Wednesday, April 26, 2017

Cabin Baking: Flaxseed Bread

Stovetop toast with homemade flaxseed bread.
We ran out of bread and wouldn’t be going to town for a few more days, so I decided to make some for our breakfast toast. I didn’t want to wait for my sourdough starter to work, so I tried a recipe for flaxseed bread I'd saved from an old Pacific Yachting magazine.

Flaxseed Bread

Ingredients:

1 ½ cup whole-wheat flour
1 ½ to 2 cups all-purpose flour
1 pkg (1/4-oz) active dry yeast
1 teaspoon salt
1 ½ cups milk
¼ cup packed brown sugar
2 tablespoons honey
2 tablespoons butter
1 ½ teaspoons butter for topping
½ cup ground flaxseed
½ cup whole flaxseed

Directions:

Add warm milk mixture to dry ingredients.
In a large bowl, combine the whole-wheat flour, 1 cup all-purpose flour, ground flaxseed, whole flaxseed, yeast and salt.

In a saucepan, heat the milk, brown sugar, honey and 2 tablespoons of butter. Add to dry ingredients when it has cooled to just warm.

Stir in enough of the remaining all-purpose flour to form a firm dough.

Turn onto a lightly floured surface and knead until smooth and elastic, about 6-8 minutes. I had to add about ½ cup extra all-purpose flour during kneading to keep the dough from sticking to the breadboard.

Knead, let rise and test.
Place in a large bowl coated with cooking spray, turning to coat all side of the dough. Cover and let rise in a warm place until doubled, about 1 hour. I used the wonderful King Arthur dough rising bucket that my friend Jeanne gave me.

To test the dough, use your fingers to indent the surface. If it doesn’t spring back, it’s ready to punch down.

Form into a loaf.
Turn the dough onto a lightly floured surface and shape into a loaf. I’d already cleaned my breadboard so I used a piece of plastic wrap taped to the counter for easy cleanup.

Place it in a 9X5-inch loaf pan coated with cooking spray. Cover and let rise until doubled, about 30 minutes.

Let the loaf rise again.
Bake at 375°F for 35-40 minutes or until golden brown.

Remove from the pan to a wire rack. Melt remaining butter and brush over the bread (optional). Then let cool before slicing.

I like the slightly sweet nutty flavour for our morning toast. Topped with some of my homemade grape and plum jam, it was perfect with our morning fruit.

And for an added benefit, we could stay home instead of running to the grocery store in town.

Hop on over to the Not So Modern Housewife and see some great ideas for homesteading and simple living.

http://nancyonthehomefront.com/Want more ideas? Try Nancy's Our Simple Homestead Blog Hop. -- Margy

Saturday, April 22, 2017

Talk to Me Goose

After a long quiet winter, it's nice to have birds returning to Hole in the Wall on Powell Lake.

The first to arrive on the scene were the Canada Geese. A flight of five came honking their way into Hole in the Wall early in April.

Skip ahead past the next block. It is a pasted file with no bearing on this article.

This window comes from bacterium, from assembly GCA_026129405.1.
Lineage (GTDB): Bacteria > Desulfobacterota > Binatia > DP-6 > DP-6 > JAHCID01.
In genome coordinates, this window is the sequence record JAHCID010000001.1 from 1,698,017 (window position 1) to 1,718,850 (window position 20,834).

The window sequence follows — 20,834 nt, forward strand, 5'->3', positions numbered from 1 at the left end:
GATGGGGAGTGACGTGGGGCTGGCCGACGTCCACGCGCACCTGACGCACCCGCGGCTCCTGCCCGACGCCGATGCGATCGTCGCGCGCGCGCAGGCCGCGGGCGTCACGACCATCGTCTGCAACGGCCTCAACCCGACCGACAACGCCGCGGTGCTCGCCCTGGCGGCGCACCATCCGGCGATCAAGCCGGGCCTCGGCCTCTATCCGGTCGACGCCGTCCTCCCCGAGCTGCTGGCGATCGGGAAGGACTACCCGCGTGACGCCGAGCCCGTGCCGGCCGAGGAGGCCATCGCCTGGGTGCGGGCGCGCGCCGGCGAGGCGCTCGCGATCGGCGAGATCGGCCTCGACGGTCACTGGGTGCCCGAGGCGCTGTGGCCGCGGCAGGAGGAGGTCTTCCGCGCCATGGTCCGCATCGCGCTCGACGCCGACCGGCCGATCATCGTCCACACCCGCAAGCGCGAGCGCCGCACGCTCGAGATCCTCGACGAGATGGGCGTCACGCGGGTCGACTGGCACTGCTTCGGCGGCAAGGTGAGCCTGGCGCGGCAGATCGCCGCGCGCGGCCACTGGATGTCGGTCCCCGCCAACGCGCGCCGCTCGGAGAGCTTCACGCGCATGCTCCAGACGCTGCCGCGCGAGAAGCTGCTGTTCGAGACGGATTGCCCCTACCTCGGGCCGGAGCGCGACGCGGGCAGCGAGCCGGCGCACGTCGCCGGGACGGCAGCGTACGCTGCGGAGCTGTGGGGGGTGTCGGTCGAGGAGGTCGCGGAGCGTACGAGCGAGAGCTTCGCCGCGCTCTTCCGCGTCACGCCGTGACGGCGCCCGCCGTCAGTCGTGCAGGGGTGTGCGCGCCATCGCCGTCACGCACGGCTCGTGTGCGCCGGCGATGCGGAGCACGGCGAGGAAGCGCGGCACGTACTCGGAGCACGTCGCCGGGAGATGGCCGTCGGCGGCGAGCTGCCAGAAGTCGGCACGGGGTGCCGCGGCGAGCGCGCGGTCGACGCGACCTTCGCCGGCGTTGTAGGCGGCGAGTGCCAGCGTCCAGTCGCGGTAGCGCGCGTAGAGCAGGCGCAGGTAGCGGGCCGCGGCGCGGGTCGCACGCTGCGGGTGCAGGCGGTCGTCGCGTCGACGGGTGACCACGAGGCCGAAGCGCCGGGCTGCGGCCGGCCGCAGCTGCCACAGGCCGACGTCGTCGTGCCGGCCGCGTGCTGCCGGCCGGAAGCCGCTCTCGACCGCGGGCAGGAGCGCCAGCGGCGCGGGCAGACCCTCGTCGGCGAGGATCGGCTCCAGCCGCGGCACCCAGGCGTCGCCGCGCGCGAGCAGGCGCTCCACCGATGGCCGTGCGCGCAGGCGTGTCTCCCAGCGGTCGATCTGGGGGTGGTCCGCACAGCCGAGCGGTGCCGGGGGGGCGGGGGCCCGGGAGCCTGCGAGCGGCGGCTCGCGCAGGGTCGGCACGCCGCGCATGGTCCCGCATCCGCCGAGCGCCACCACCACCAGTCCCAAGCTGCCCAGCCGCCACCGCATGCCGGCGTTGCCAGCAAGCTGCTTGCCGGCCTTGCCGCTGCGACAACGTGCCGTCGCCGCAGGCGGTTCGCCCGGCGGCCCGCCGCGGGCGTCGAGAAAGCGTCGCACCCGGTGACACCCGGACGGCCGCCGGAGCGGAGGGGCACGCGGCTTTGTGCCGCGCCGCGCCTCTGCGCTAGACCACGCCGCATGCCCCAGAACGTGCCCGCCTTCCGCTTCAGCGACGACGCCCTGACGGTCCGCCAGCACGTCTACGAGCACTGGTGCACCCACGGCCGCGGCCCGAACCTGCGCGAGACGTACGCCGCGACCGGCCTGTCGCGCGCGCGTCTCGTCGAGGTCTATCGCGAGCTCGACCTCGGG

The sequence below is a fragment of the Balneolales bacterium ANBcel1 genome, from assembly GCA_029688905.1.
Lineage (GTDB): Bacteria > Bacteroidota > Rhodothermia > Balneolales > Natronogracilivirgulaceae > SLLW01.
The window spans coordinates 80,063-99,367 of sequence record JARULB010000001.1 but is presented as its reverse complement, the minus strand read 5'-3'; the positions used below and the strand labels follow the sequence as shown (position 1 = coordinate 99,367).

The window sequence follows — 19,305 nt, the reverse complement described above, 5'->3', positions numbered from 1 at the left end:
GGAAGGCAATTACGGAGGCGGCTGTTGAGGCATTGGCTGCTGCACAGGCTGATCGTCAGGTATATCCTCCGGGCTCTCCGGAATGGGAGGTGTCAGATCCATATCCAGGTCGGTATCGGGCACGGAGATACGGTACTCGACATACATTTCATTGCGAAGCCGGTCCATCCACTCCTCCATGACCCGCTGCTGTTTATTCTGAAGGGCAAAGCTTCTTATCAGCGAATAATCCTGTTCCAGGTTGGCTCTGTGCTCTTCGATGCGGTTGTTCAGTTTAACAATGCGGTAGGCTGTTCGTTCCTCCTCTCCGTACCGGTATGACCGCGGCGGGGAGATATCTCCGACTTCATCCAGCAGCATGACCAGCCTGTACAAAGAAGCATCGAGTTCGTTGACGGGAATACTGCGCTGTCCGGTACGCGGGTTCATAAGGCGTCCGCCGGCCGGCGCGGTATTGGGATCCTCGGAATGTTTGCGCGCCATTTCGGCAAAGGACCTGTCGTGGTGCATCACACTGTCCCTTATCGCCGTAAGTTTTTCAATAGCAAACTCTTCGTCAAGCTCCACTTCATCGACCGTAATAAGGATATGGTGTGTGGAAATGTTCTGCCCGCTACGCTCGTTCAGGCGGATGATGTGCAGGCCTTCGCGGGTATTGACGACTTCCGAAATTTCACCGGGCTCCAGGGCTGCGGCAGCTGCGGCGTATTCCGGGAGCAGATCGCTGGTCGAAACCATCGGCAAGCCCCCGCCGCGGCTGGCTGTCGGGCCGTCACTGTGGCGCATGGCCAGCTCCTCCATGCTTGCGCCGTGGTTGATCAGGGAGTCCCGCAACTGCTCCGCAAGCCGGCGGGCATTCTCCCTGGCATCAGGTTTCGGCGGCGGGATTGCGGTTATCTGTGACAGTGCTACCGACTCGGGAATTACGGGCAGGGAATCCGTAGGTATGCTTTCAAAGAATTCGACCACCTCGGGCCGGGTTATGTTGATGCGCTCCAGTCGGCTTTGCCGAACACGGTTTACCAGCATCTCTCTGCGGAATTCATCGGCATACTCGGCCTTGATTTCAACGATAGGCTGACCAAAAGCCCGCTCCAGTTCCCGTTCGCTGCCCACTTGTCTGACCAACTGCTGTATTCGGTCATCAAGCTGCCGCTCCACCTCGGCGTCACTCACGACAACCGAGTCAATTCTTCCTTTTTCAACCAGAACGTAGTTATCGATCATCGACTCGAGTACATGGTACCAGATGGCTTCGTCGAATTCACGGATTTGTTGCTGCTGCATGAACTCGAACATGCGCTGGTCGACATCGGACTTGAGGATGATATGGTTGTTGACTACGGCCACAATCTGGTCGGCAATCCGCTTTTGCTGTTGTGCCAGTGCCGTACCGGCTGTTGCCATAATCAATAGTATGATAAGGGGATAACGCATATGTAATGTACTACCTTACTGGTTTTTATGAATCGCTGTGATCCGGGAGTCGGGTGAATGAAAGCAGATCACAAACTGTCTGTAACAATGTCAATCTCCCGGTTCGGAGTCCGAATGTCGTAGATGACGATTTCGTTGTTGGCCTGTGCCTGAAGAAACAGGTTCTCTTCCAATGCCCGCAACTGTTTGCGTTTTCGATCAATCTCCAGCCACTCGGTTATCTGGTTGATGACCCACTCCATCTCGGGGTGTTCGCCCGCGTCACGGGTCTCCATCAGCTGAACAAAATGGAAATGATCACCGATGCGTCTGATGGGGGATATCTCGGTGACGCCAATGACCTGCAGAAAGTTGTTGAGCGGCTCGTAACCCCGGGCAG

Since then, the group has split up. Three have been congregating at the back of the Hole, and two have taken up residency in John's back bay across from us.


We can hear them honking back and forth early in the morning. Usually they stay out in the lake, but recently a pair has been coming up to stand on our log booms and swim in our inner pool area.


I've been keeping a eye on them because I don't want troubles out at my floating garden. In the past, geese have climbed aboard to partake of my tender crops. But so far, so good.


I had to play a little joke on the male goose. Top Gun is one of our favourite movies (after all, we're pilots). One memorable line was, "Talk to me Goose." Goose was the call sign of pilot Maverick's EWO (electronics warfare officer).


We enjoy watching all of the birds and animals that visit our float cabin home. What critters have returned to your area already?

Camera Critters Thanks for visiting my post this week. I'm linking up with Camera Critters and Saturday's Critters. Check them out for more great animal pictures. -- Margy

Tuesday, April 18, 2017

Off-the-Grid Living

Wayne and I have chosen to live where we are surrounded by nature.

We've always been outdoors kind of people. We met each other on a flying camping trip to Canada and have gone on many adventures since.

In 2000, we stopped at the Powell River airport for fuel and an overnight stay. We fell in love with the area, so we returned the following summer and discovered floating cabin. We knew immediately it was where we wanted to live.


One of the main draws was the opportunity to live a simple, off-the-grid lifestyle. Off-the-grid is typically defined as living away from public utilities, especially electricity.

Our float cabin isn't connected to electric, water or sewer grids, so we had to find other ways to handle our utilities.

The cabin came with propane as a power source for lights, refrigeration and cooking, and a woodstove for heat.

The cabin floats on the surface of a freshwater lake so our water source was located four feet below our floor.

A hand pump at the kitchen sink brings water into the cabin with just a few pumps of the handle.

Because we wanted to have some electricity for cell phones, computers, lights and a few small appliances (think shaver, spice grinder, radio), we installed a solar panel and two batteries. Over time, that has grown to three panels and two sets of 8 batteries.

To augment our solar power we added a wind generator, but we only create power during stormy weather.

During winter we periodically recharge our batteries with a 1000 watt fuel efficient generator that's fairly quiet.

When we purchased our cabin we started with an outhouse that was three flights of stairs up the cliff.

When started living here full time we upgraded to a compost toilet and added a bathroom onto the cabin.

Off the grid living isn't for everyone, but for us it's the perfect choice.

Want to know more about float cabin living? Wayne's written a book: Off the Grid the Grid: British Columbia Stories. It includes stories about how we do off-the-grid living on Powell Lake in Coastal BC. It's available in print and e-book formats at Amazon.com and other online booksellers. -- Margy